Balance Can Improve With Physical Therapy

by Julia Young on May 2, 2017 · 0 comments

Balance is defined as one’s ability to maintain their line or center of gravity over their base of support (i.e. your feet when you are standing). In other words, it is having the control to stay upright and steady. When talking about balance, you might hear some other terminology used, including postural control and stability or equilibrium.

Balance is a combination of three sensory systems that form a feedback loop with the central nervous system to integrate them together and provide the proper activation and stabilizing techniques. The three systems are as listed: vestibular system, visual system, and proprioceptive or somatosensory system. The proprioceptive/somatosensory system is complex and consists of neurons and pathways and is most relied upon.

Proprioception is the bodies (muscles stretch, joints position, tendon stretch, skin) perception of movement, vibration, position and pressure. When these factors change, the pathways send a message back to the brain that sends signals for correction and adaptation.

The visual system takes in the visual field around you including depth, size, moving objects, etc. This information is incorporated and the body reacts.

The vestibular system which in the ear includes the utricle, saccule, and three semicircular canals provide sensory information regarding motion, equilibrium and spatial orientation. These impulses are sent to the brain about movement and which canal is stimulated and in turn the body reacts and adapts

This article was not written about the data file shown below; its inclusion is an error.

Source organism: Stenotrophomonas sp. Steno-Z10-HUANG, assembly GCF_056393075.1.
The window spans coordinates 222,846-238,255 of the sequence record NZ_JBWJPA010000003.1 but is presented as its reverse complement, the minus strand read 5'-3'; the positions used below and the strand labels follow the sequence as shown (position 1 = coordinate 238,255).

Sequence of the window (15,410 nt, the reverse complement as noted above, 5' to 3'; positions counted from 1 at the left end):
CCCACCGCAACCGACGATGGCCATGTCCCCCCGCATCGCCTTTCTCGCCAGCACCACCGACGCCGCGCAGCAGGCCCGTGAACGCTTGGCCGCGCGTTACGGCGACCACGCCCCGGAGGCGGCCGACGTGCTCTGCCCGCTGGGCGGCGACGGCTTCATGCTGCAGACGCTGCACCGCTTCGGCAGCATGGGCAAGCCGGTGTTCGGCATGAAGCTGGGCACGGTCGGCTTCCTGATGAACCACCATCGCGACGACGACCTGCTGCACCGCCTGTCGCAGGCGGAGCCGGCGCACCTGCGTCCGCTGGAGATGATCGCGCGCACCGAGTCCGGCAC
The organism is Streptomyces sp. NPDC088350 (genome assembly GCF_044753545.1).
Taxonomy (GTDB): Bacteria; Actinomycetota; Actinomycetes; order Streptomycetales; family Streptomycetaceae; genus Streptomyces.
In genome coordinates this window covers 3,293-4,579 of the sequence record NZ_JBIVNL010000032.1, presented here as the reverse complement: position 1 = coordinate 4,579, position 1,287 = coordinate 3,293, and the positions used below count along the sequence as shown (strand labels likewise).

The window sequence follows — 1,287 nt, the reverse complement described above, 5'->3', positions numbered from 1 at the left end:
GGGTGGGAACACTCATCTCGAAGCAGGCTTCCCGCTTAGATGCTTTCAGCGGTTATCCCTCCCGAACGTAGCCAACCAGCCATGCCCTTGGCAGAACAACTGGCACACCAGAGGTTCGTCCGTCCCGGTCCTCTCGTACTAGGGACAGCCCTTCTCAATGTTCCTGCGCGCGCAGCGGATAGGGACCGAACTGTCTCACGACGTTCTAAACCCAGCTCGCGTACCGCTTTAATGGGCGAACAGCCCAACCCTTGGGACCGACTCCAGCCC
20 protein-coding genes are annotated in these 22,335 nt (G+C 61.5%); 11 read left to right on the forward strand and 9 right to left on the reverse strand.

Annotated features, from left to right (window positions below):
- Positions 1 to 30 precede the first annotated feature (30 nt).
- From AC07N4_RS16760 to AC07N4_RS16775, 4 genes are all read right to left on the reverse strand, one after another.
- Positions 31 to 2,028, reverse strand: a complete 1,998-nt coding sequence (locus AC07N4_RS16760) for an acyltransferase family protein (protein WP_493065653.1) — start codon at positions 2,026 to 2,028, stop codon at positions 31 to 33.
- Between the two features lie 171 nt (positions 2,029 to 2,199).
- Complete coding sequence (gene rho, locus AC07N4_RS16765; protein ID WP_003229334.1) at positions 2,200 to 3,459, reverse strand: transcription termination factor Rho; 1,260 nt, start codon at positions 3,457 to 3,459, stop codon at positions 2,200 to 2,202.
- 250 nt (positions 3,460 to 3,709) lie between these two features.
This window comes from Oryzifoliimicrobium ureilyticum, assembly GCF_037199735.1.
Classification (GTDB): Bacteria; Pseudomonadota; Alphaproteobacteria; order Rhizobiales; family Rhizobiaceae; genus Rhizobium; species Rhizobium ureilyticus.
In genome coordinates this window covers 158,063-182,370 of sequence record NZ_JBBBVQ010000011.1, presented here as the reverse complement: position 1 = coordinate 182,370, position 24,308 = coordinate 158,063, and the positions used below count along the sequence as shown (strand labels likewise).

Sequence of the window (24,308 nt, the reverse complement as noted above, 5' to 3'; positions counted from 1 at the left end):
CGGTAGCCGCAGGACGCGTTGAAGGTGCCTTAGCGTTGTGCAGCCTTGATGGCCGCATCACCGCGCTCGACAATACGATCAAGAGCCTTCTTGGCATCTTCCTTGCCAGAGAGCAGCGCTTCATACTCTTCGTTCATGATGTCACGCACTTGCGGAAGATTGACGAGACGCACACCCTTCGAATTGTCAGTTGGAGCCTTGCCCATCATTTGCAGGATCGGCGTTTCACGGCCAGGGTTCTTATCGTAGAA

Balance problems occur when 1 or more of the systems in the body are not working properly.

Physical Therapy can help! Your PT will complete a thorough evaluation that includes your overall health history, medications, activity level, what you have difficulty with, examples of balance loss or being fearful of balance loss, and much more in order to paint a bigger picture of what the issues may be.
Physical therapists can offer numerous and a combination of options for treating balance problems, based on individual needs. PTs have extensive training to evaluate multiple systems of the body, including the strength of muscles, sensation and coordination, joint movements, inner ear, eye tracking, and position awareness. With this information, your physical therapist with teach and prescribe exercises and movement techniques to improve on the deficits.

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